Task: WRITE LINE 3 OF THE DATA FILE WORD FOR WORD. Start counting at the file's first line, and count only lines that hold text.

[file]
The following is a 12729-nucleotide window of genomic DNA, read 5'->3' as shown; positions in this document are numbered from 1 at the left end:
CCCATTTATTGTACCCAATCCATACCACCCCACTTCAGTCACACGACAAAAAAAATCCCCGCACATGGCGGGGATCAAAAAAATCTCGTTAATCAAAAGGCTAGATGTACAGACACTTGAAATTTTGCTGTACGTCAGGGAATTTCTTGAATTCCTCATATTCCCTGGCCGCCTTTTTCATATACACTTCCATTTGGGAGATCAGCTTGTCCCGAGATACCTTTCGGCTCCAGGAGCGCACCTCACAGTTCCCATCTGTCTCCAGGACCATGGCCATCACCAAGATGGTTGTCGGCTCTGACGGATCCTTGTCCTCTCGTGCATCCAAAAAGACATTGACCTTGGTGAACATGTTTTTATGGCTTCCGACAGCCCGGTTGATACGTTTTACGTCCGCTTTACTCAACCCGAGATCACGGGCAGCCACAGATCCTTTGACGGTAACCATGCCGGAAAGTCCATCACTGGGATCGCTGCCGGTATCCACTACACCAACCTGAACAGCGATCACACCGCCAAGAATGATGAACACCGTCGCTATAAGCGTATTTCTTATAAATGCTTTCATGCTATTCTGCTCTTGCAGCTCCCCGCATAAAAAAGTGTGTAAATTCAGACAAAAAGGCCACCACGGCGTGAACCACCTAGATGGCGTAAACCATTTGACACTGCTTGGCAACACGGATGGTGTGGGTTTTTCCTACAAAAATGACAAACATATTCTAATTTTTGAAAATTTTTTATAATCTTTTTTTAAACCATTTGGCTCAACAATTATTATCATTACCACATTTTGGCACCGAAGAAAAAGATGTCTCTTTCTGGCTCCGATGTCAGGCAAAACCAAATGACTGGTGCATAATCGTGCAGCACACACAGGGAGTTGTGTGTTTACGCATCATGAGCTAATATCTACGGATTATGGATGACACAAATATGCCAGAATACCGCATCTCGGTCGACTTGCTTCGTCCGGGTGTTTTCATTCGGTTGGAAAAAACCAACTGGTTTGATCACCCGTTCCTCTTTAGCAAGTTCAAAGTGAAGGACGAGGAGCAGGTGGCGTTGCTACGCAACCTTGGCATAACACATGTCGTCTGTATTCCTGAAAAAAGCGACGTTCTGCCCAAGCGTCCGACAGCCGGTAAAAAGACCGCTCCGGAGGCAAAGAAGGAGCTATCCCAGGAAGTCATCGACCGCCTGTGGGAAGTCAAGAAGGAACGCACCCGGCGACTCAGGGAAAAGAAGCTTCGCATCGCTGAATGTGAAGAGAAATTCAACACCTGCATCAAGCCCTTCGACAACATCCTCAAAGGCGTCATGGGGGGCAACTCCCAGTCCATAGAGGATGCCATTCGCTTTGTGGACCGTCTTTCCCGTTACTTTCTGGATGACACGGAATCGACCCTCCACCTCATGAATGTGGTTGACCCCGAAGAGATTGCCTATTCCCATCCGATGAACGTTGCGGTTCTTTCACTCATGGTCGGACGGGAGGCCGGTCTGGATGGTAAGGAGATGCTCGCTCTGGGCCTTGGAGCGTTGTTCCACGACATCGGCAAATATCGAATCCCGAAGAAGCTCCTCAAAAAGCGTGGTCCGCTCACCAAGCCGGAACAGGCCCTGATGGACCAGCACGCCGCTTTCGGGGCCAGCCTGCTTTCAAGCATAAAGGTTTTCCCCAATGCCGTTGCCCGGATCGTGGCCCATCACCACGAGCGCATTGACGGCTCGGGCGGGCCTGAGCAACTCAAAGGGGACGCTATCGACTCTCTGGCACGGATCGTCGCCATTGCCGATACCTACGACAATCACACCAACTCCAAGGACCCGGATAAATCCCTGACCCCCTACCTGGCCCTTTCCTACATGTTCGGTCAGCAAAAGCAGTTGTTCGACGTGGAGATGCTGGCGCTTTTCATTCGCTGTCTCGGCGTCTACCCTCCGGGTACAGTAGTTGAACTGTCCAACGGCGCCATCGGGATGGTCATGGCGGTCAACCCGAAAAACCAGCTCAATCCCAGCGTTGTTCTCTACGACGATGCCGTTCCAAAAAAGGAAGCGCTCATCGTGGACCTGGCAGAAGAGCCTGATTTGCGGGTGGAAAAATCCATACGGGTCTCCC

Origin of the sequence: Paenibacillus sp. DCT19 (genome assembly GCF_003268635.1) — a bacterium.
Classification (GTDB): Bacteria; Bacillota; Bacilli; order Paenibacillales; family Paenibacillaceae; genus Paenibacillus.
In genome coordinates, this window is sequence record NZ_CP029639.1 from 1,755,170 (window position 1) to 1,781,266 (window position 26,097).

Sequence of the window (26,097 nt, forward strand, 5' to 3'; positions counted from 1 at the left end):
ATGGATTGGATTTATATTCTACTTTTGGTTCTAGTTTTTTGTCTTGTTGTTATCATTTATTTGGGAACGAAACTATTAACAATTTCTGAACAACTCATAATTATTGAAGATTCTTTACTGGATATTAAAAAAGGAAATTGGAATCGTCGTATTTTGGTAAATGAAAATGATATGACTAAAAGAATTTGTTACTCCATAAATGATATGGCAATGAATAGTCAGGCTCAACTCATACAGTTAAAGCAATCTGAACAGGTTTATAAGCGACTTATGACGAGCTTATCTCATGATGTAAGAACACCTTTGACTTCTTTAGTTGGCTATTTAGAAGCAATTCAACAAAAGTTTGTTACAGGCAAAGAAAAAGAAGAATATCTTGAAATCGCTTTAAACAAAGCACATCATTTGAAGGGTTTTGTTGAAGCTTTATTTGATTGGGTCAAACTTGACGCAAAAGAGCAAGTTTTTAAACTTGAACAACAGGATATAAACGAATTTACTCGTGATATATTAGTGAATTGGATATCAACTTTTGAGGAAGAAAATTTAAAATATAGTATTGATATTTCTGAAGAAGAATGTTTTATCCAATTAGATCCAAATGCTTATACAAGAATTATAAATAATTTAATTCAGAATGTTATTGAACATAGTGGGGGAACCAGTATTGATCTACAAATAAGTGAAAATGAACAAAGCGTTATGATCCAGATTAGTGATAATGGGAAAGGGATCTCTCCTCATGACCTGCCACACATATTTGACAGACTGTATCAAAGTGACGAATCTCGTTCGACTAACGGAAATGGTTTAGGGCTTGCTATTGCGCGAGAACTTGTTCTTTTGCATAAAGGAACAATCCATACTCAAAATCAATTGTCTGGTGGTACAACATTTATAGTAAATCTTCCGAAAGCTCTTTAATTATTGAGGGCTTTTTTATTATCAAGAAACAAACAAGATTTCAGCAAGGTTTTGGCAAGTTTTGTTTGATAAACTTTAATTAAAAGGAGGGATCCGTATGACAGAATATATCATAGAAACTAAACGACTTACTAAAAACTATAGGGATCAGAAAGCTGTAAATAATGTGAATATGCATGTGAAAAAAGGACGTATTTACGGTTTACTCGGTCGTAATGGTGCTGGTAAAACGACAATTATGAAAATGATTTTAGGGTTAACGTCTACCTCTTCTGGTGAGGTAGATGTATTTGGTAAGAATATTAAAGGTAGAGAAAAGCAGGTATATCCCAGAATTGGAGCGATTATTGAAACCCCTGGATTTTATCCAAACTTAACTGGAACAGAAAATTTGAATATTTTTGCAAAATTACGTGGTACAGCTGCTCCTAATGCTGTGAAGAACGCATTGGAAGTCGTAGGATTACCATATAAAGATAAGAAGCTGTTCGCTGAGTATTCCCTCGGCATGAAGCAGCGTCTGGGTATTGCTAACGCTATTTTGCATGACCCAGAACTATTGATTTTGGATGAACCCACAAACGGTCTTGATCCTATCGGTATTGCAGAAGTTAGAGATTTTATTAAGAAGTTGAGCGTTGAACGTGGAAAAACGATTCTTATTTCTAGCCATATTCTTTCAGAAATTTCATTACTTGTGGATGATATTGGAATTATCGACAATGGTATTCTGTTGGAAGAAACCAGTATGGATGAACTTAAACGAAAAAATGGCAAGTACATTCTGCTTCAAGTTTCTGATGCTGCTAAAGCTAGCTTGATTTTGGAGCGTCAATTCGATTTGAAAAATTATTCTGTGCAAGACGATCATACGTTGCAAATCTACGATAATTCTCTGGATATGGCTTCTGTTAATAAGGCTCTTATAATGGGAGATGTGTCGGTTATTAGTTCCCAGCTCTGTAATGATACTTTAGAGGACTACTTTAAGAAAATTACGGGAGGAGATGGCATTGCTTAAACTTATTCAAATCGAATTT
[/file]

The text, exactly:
Origin of the sequence: Paenibacillus sp. DCT19 (genome assembly GCF_003268635.1) — a bacterium.